It happens to me every time: I tell myself that it’s just a game, that these overpaid basketball superstars don’t really have any loyalty to a particular team, place, city, etc., that I really shouldn’t care about the outcome of the NBA finals. And yet and yet: despite my self-awareness, I can’t help but nervously pace during the 4th quarter, as I watch my Lakers surrender a 24 point lead. (The possessive pronouns of sports fan are so odd, considering that Kobe Bryant made more money in the 4th quarter than I will in the next decade.) And then, after the heartbreaking loss, I’m way too upset to sleep. I have to wait for the adrenaline in my blood to breakdown and for my pulse to return to resting state. It’s such an annoying state of being, mostly because I know that my mild and meaningless suffering is a complete waste of emotion.
So why can’t I not care? I’m sure the etiology of fandom has many root causes, from the basic Us. vs Them mentality of social primates to the sheer pleasure of watching bodily grace. But I’d like to propose a cellular mechanism for fandom: mirror neurons. I know this circuit of cells in the pre-motor cortex has become tragically hip in recent years, having been associated with everything from autism to empathy. But I still find mirror neurons to be an elegant explanation for why my brain is so riveted when I watch someone else run around on a court.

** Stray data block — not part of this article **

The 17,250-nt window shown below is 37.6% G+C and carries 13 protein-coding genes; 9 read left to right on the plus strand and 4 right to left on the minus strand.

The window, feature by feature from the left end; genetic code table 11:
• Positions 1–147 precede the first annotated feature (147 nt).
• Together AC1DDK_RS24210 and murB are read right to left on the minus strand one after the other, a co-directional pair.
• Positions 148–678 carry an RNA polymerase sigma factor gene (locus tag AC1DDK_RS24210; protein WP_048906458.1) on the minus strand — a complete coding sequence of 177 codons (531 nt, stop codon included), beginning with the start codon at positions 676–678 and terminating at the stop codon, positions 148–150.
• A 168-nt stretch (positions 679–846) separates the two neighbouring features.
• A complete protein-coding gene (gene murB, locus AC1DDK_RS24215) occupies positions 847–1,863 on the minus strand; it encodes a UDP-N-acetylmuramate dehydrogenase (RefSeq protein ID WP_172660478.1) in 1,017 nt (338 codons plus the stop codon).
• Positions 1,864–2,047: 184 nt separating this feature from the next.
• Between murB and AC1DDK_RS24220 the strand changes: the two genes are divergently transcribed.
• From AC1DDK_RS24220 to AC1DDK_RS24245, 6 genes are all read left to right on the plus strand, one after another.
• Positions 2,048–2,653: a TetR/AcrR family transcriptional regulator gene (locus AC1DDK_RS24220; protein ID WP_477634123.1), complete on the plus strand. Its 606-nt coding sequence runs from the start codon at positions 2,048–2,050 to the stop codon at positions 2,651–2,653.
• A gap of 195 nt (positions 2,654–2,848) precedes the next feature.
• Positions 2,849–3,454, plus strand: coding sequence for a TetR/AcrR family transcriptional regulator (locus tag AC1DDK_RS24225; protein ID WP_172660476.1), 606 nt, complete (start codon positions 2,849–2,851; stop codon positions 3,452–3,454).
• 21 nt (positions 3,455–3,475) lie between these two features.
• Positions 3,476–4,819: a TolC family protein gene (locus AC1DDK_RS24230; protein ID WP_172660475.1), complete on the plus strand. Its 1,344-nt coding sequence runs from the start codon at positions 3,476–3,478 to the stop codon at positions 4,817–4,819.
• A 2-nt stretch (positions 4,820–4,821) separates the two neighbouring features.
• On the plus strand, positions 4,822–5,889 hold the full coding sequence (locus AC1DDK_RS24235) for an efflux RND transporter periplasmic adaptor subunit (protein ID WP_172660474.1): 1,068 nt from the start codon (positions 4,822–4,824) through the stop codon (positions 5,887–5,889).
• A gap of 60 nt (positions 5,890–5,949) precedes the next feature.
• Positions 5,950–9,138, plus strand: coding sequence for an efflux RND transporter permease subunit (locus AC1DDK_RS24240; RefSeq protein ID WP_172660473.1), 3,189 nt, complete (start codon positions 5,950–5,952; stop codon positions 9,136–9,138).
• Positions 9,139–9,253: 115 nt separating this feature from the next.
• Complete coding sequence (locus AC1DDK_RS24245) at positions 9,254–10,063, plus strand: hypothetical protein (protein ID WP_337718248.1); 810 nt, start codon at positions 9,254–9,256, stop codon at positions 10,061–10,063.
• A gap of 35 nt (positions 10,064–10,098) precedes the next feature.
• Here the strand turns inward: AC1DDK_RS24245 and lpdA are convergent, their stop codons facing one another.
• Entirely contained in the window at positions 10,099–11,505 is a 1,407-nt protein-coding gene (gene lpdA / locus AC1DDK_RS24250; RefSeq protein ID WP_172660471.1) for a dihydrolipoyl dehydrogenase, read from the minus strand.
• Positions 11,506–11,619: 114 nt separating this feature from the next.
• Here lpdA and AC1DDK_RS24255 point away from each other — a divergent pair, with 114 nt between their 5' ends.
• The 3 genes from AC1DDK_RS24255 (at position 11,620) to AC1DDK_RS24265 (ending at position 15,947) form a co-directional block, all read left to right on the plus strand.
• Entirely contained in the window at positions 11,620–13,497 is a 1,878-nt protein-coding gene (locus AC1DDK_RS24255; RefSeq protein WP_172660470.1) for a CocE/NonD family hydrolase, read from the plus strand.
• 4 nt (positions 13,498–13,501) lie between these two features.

A quick primer: In 1996, three Italian neuroscientists, Giacomo Rizzolatti, Leonardo Fogassi, and Vittorio Gallese put an electric probe into the premotor cortex of monkeys. They discovered that inside these primate brains there were networks of cells that “store vocabularies of motor actions.” Just as there are grammars of language, rules for forming a sentence, there are grammars of movement. These populations of cells are the bodily “sentences” we use every day, the ones our brain has chosen to retain and refine.
But these cells aren’t just essential for performing complex actions. As Rizzolatti, Fogassi, and Gallese wrote: “The main functional characteristic of mirror neurons is that they become active both when the monkey makes a particular action (for example, when grasping an object or holding it) and when it observes another individual making a similar action.” In other words, these peculiar cells mirror, on our inside, the outside world; they enable us to internalize the actions of another. They collapse the distinction between seeing and doing.
This suggests that when I watch Kobe glide to the basket for a dunk, a few deluded cells in my premotor cortex are convinced that I, myself, am touching the rim. And when he hits a three pointer, my mirror neurons light up as I’ve just made the crucial shot. They are what bind me to the game, breaking down that 4th wall separating fan from player. I’m not upset because my team lost: I’m upset because it literally feels like I lost, as if I had been on the court.
Obviously, this is all rampant speculation. But when you think about all the things that people love to watch, from sports to porn, you begin to realize that the brain must have some mechanism for blurring the distinction between audience and stage.